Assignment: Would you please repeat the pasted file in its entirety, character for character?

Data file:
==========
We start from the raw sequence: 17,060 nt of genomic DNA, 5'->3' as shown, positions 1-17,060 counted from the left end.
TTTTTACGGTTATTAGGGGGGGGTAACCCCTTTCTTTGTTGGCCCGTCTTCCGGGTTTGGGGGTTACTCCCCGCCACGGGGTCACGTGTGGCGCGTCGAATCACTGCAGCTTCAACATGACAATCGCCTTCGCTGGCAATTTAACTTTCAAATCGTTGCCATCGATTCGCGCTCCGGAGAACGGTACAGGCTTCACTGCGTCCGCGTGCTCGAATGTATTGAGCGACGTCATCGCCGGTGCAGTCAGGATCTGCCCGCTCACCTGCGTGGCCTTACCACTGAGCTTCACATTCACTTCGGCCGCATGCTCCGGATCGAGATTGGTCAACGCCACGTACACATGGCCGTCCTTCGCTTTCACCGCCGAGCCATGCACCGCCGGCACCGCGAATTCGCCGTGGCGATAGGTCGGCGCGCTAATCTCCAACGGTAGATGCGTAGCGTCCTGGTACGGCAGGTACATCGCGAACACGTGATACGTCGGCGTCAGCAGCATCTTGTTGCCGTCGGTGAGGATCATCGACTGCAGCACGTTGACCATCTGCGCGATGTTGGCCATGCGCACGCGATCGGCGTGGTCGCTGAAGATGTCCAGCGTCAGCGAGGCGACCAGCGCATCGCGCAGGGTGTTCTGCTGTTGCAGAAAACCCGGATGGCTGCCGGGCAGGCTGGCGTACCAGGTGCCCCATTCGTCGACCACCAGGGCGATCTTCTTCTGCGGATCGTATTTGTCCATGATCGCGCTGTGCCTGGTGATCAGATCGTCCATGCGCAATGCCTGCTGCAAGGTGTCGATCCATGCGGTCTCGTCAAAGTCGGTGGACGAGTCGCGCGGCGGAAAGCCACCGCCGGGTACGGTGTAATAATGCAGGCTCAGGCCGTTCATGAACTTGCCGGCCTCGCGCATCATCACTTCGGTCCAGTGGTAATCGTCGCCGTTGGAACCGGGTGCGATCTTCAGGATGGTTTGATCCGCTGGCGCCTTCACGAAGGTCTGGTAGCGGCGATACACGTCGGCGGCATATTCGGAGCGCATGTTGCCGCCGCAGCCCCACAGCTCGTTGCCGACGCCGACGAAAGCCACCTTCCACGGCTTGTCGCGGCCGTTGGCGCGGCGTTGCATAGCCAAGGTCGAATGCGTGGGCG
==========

We start from the raw sequence: 17,060 nt of genomic DNA, 5'->3' as shown, positions 1-17,060 counted from the left end.
TTTTTACGGTTATTAGGGGGGGGTAACCCCTTTCTTTGTTGGCCCGTCTTCCGGGTTTGGGGGTTACTCCCCGCCACGGGGTCACGTGTGGCGCGTCGAATCACTGCAGCTTCAACATGACAATCGCCTTCGCTGGCAATTTAACTTTCAAATCGTTGCCATCGATTCGCGCTCCGGAGAACGGTACAGGCTTCACTGCGTCCGCGTGCTCGAATGTATTGAGCGACGTCATCGCCGGTGCAGTCAGGATCTGCCCGCTCACCTGCGTGGCCTTACCACTGAGCTTCACATTCACTTCGGCCGCATGCTCCGGATCGAGATTGGTCAACGCCACGTACACATGGCCGTCCTTCGCTTTCACCGCCGAGCCATGCACCGCCGGCACCGCGAATTCGCCGTGGCGATAGGTCGGCGCGCTAATCTCCAACGGTAGATGCGTAGCGTCCTGGTACGGCAGGTACATCGCGAACACGTGATACGTCGGCGTCAGCAGCATCTTGTTGCCGTCGGTGAGGATCATCGACTGCAGCACGTTGACCATCTGCGCGATGTTGGCCATGCGCACGCGATCGGCGTGGTCGCTGAAGATGTCCAGCGTCAGCGAGGCGACCAGCGCATCGCGCAGGGTGTTCTGCTGTTGCAGAAAACCCGGATGGCTGCCGGGCAGGCTGGCGTACCAGGTGCCCCATTCGTCGACCACCAGGGCGATCTTCTTCTGCGGATCGTATTTGTCCATGATCGCGCTGTGCCTGGTGATCAGATCGTCCATGCGCAATGCCTGCTGCAAGGTGTCGATCCATGCGGTCTCGTCAAAGTCGGTGGACGAGTCGCGCGGCGGAAAGCCACCGCCGGGTACGGTGTAATAATGCAGGCTCAGGCCGTTCATGAACTTGCCGGCCTCGCGCATCATCACTTCGGTCCAGTGGTAATCGTCGCCGTTGGAACCGGGTGCGATCTTCAGGATGGTTTGATCCGCTGGCGCCTTCACGAAGGTCTGGTAGCGGCGATACACGTCGGCGGCATATTCGGAGCGCATGTTGCCGCCGCAGCCCCACAGCTCGTTGCCGACGCCGACGAAAGCCACCTTCCACGGCTTGTCGCGGCCGTTGGCGCGGCGTTGCATAGCCAAGGTCGAATGCGTGGGCG